Lockhouses, Past & Present

Structures of the Waterways

Last updated: 05 May 2021

Lock-keepers often lived on site in a purpose-built cottage, or lock-house, from where they could keep a close eye on passing traffic and control the water levels of the locks and levels (the sections of the canal between the locks).

Design for Tarmonbarry Lock-house, 1845

The most impressive lock-houses were the classical, ornamented, two-storey structures that still stand at Banagher, Shannonbridge and Cloondra on the Shannon and the 11th and 12th lock-houses on the Grand Canal. These were designed by Thomas Omer, a Dutch canal engineer, who worked on most Irish canals during the 1750s and 1760s.

​Nowadays redundant and abandoned lock-houses are being redeveloped. New life has returned to the Royal Canal's Boyne Dock near Enfield, County Meath, close to the Boyne Aqueduct, were the Ribbontail Paddlers Canoe Club has converted the old collectors toll-house into its clubhouse, and regenerated the adjacent Longwood Harbour as a base for its canoeing and kayaking venture.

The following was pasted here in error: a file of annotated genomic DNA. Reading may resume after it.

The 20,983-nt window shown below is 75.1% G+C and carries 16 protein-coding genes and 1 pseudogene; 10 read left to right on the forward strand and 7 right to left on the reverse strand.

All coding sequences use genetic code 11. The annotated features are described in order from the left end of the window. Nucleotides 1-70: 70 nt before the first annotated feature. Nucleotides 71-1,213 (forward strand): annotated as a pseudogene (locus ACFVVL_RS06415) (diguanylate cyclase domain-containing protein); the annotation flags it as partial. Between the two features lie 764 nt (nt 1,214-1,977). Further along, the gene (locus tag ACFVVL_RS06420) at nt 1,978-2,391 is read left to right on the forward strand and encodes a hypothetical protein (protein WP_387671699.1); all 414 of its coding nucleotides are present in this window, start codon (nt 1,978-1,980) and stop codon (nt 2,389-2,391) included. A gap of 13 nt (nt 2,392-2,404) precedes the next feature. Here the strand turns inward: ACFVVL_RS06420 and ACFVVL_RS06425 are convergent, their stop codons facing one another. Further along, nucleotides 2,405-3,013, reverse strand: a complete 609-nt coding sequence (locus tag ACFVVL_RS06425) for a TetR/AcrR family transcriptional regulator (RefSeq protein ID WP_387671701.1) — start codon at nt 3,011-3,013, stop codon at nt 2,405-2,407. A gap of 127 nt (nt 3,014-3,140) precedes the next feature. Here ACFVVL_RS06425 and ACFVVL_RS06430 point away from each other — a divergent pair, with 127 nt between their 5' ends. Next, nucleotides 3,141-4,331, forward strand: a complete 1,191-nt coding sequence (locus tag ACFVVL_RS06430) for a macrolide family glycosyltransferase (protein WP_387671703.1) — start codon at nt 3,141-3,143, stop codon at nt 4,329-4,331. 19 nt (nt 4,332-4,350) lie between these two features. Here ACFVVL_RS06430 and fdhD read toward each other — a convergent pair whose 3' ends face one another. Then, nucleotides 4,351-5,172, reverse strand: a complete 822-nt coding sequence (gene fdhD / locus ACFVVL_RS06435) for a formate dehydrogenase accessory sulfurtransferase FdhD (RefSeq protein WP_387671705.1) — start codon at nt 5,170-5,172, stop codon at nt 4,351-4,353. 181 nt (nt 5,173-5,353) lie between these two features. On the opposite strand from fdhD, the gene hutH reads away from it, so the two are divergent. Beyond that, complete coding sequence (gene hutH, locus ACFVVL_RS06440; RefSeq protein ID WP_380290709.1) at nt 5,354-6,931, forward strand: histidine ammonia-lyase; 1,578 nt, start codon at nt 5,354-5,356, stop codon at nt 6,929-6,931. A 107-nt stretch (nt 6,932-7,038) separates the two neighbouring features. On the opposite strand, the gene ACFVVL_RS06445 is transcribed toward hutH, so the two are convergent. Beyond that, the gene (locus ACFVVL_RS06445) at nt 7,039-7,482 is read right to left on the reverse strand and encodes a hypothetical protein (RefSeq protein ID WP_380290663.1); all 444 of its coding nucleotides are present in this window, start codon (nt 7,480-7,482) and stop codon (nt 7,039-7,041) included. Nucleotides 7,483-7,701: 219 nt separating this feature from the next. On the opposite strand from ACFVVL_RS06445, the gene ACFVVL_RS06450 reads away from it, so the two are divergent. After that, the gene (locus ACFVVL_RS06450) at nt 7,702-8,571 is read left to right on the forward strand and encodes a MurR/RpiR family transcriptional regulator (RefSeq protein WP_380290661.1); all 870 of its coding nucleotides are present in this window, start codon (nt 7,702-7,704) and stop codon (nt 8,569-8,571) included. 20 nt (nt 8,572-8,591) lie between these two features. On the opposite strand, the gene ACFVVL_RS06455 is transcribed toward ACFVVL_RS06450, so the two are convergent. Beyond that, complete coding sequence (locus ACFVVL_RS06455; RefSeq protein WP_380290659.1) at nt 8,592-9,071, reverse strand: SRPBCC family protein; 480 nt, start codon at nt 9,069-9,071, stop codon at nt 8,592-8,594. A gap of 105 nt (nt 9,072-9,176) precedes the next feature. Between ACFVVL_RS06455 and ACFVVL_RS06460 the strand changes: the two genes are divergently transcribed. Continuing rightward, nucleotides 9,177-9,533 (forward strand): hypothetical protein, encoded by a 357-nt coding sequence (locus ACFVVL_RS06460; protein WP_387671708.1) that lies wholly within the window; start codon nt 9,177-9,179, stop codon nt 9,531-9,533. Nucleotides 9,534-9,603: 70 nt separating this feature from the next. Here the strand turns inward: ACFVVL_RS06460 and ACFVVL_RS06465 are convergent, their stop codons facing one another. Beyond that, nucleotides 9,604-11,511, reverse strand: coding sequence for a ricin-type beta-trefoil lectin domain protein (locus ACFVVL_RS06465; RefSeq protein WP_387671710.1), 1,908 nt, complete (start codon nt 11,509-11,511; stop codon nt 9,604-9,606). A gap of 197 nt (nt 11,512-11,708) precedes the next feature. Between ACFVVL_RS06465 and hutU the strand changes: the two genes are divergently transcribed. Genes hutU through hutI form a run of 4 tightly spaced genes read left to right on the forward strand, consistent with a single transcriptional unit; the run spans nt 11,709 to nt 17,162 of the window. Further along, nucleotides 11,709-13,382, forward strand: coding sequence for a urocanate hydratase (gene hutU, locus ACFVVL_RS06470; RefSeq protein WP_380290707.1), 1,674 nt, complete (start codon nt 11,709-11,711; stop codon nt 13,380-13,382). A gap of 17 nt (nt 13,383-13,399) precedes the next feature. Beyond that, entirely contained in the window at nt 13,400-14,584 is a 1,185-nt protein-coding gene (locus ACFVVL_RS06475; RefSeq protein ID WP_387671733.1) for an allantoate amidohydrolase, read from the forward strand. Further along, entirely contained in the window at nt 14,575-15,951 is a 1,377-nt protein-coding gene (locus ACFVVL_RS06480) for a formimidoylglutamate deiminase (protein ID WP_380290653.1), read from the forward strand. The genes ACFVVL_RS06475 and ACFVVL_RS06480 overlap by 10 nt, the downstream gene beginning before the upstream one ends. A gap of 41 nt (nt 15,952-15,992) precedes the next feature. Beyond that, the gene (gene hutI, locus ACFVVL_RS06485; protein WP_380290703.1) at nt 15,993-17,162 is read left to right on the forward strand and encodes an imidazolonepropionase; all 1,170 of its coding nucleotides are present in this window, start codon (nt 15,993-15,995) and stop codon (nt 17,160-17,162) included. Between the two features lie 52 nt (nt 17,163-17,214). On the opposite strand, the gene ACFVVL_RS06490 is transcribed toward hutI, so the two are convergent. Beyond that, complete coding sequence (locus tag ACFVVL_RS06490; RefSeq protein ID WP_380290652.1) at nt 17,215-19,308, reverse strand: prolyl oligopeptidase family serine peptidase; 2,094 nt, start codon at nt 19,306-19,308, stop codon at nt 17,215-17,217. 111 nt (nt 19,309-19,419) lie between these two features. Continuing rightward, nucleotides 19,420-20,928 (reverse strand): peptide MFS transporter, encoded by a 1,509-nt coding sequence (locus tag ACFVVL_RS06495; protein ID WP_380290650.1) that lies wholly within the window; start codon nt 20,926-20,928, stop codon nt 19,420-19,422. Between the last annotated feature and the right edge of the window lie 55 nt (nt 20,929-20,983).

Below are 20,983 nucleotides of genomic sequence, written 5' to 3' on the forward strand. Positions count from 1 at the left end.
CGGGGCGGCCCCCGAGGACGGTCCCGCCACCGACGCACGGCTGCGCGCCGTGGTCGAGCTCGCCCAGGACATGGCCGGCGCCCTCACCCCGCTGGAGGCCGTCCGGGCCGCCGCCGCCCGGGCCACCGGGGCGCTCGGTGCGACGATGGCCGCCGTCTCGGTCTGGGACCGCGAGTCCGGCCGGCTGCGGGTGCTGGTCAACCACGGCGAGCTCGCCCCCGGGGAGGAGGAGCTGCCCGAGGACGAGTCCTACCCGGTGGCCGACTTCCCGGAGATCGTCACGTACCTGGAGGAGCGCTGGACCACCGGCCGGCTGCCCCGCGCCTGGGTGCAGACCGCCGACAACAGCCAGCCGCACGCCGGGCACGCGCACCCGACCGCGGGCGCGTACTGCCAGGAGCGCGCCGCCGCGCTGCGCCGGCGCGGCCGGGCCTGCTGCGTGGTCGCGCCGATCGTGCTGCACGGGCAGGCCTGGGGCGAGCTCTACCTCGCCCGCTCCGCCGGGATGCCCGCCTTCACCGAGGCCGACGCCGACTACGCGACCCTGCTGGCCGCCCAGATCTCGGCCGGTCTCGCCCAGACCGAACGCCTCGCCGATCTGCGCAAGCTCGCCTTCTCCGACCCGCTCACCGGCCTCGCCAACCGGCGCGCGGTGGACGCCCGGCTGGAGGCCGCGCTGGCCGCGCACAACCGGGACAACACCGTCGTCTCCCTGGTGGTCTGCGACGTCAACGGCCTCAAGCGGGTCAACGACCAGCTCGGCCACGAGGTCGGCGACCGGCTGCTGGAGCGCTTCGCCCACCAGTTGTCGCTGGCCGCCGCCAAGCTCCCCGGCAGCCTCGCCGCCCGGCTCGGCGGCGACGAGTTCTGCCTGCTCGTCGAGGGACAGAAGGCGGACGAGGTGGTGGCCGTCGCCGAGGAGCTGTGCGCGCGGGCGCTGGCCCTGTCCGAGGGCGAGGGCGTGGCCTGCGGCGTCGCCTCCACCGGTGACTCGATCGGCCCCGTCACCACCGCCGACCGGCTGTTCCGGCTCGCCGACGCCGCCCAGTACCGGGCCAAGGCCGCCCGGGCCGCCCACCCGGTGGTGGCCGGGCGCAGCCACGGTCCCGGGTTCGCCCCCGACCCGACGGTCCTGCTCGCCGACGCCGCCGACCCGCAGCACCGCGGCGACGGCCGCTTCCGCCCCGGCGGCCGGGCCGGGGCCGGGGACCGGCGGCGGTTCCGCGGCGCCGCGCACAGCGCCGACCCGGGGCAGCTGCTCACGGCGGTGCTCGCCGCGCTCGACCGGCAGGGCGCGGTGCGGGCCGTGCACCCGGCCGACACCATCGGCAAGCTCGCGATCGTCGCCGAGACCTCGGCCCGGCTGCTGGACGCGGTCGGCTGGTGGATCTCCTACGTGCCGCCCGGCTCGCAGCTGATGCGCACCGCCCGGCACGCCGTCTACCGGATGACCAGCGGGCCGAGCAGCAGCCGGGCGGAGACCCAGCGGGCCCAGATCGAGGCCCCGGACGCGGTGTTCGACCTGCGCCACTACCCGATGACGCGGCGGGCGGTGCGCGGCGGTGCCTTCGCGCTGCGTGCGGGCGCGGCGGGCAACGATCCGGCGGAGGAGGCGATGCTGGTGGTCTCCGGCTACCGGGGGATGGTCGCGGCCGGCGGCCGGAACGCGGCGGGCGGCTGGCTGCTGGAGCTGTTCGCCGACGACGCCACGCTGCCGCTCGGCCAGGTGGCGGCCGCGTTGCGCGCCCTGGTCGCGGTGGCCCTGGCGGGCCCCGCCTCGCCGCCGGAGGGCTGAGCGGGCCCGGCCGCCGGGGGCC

The Ribbontail Paddlers Canoe Club in the refurbished toll-house

​New life has returned to the Royal Canal's 44th Lock near Enfield, where the Ribbontail Paddlers Canoe Club has converted the old lock-house into its clubhouse

Carlow Lock-house on the Barrow Navigation has likewise been restored by the Carlow/Graiguecullen Sub Aqua Club to serve as a boathouse and training centre, complete with diving tank and changing rooms.

At Lock 1 on the Royal Canal, near Dublin's North Strand, the lock-house has been renovated by the Adventure Project, a non-profit organisation, to serve as the headquarters for its innovative adventure therapy programs.

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